Securing the future of threatened tree giants in Borneo

Conservation Problem

The most threatened species of the Dipterocarpaceae family in Borneo are missing from ex situ conservation programs and require international collaboration to improve knowledge and status of these species as well as ensure their inclusion in reforestation programs.

Project Goal

The conservation of 15 Dipterocarp species will be enhanced by improving in situ information via surveys, developing a network of living collections of the species and capacity building of technical skills of local Bornean conservationists to conserve these species.

Why these species?

Southeast Asia is one of the world’s plant diversity hotspots, home to approximately 56,000 plant species with an estimated 52% being endemic and found nowhere else on the planet. Borneo is at the heart of this plant diversity centre, hosting many socio-economically important plant species, which play key roles in supporting local and national economies, including the Dipterocarpaceae family, a charismatic (some reaching 90m or more in height) and structurally important group of tree species.

A fruiting Parashorea malaanonan in Sabah was located using a drone. Credit: TRCRC

At present, over 350 Dipterocarp species have been assessed as threatened with extinction unless urgent conservation action is taken to secure their future. Species on Borneo have faced population reduction and fragmentation due to timber harvesting, clearance for agriculture including oil palm and urban development. Some remaining populations of Dipterocarps on Borneo exist outside protected areas and are scattered across the Indonesian, Malaysian and Bruneian parts of the island. International collaboration and knowledge sharing for Dipterocarp conservation is needed to scale up the impact of individual Dipterocarp conservation programs.

Some of the most threatened species identified for conservation action due to their conservation status and/or endemicity are Anisoptera reticulata, Dipterocarpus validus, Parashorea malaanonan, Shorea andulensis, S. argentifolia, S. balangeran, S. polyandra, S. richetia, S. superba, S. sympingtonii, Vatica cauliflora, V. chartacea, V. globosa, V. maritima and V. pentandra. The loss of these giant tree species is not only a loss of the great tree biodiversity of Borneo, but also creates cascading negative effects on ecosystem functions such as water security, clean air and associated biodiversity.

The prolonged hot weather had induced most forest reserves in Sabah into mass fruiting in 2019. (Photo taken at Kalabakan Forest Reserve. Credit: TRCRC)

What are we doing about it?

The GTC, working with the Southeast Asia Botanic Gardens (SEABG) Network have identified key partners and species to focus conservation work for Dipterocarpaceae in Borneo. With support from the National Geographic Society, GTC is working with Tropical Rainforest Conservation & Research Centre (TRCRC, Malaysia), Bogor Botanic Garden (Indonesia), Universiti Brunei Darussalam, Botanic Research Centre (Brunei) and Orangutan Foundation International (OFI, Indonesia) to:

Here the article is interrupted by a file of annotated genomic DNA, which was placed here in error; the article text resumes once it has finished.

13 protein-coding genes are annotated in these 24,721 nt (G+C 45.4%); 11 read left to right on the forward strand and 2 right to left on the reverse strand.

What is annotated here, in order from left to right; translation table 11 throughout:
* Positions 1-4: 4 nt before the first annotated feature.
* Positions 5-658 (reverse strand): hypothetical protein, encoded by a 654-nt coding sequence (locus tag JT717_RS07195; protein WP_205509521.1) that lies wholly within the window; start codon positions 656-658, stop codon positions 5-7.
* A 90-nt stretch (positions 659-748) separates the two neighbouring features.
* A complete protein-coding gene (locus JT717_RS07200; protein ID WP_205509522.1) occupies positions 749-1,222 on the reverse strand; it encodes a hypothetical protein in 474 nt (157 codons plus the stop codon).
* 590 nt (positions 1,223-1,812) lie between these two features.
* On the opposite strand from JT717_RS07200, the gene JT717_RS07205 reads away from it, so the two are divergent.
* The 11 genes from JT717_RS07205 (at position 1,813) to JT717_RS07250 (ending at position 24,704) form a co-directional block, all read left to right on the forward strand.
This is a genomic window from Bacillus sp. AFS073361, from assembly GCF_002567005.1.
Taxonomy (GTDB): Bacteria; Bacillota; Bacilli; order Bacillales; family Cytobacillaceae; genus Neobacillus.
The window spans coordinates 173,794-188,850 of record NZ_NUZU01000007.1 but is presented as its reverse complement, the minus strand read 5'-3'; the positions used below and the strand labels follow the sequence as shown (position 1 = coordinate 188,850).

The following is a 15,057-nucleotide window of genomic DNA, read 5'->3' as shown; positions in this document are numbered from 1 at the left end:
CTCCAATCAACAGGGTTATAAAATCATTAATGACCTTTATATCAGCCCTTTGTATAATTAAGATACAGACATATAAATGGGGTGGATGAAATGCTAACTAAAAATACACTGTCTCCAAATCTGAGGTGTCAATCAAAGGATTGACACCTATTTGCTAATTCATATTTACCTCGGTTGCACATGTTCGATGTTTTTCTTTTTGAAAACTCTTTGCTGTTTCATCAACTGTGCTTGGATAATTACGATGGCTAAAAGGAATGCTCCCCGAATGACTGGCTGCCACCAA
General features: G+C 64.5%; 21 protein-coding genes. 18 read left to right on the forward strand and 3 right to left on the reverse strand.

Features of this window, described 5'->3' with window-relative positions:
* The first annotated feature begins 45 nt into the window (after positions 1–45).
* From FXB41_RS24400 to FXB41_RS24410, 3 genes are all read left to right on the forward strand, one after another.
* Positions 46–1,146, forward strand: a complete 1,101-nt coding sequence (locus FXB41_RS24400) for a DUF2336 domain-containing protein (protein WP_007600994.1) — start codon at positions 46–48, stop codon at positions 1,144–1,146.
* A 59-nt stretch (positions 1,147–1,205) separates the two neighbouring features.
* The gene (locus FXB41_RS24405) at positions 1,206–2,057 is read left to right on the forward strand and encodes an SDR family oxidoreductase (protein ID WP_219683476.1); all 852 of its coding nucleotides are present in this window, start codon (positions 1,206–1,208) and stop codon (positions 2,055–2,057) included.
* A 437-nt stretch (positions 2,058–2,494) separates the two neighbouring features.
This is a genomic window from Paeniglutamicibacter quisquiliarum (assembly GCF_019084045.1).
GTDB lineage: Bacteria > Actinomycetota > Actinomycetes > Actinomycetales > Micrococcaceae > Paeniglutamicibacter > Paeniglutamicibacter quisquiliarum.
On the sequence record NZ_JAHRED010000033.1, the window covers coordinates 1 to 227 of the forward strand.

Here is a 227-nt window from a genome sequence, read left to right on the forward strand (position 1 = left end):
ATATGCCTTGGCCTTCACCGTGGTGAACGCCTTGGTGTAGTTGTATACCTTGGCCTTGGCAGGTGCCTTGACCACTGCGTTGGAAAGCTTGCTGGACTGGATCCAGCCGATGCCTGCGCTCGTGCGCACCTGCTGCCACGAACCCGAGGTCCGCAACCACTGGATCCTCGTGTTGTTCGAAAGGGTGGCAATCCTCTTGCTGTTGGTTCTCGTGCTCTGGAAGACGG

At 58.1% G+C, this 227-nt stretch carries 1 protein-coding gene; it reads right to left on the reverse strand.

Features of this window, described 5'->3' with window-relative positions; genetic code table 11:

• Survey, collect and propagate the species in ex situ collections and for reforestation
  • Carry out updated Red List conservation assessments for the target species
  • Develop material and carry out training for local conservationists on propagation and plantation of Dipterocarpaceae
  • Create outreach material to promote the conservation of Dipterocarps in Borneo

The TRCRC team collects data on the mother tree for seed collections of Dipterocarpaceae in Sabah. Credit: TRCRC

Key achievements

Surveys in Sabah and Brunei have resulted in the collection of seed and seedling material for ex situ conservation of 5 species including Parashorea malaanonan. Data from the surveys was used to update the conservation status of the target species via the IUCN Red List. Partners at OFI in Central Kalimantan have collected and planted over 200,000 individuals of Shorea balangeran into their reforestation sites and are monitoring the seedlings regularly. Information from project partners in Kalimantan and at Bogor Botanic Garden will contribute to the updated conservation assessment for S. balangeran.

In September 2019, a ‘Workshop on the Conservation of Dipterocarpaceae in Borneo’ was held at the OFI Herbarium in Pangkalan Bun, Central Kalimantan. Over 25 participants from the project partner organizations as well as local Indonesian Forestry Department and community conservation organizations gathered together to share project updates, information on the conservation assessment of Dipterocarp species, provide guidance on propagation and planting as well as to hold discussions on regional policy on Dipterocarpaceae management. Participants will use the knowledge from the workshop to improve dipterocarp collection and propagation practices into the second year of the project.

Participants of the ‘Workshop on Conservation of Dipterocarpaceae in Borneo’ at the OFI Herbarium. (Credit: OFI)

Header Image: Tropical Rainforest Living Collection (TRLC) nursery staff and volunteers processing Dipterocarp seeds shortly after collection. Credit: TRCRC

Did you know?

Trees from the Dipterocarp family are the dominant species in Southeast Asia’s rainforests.  In some cases, they comprise up to 90% of the canopy layer.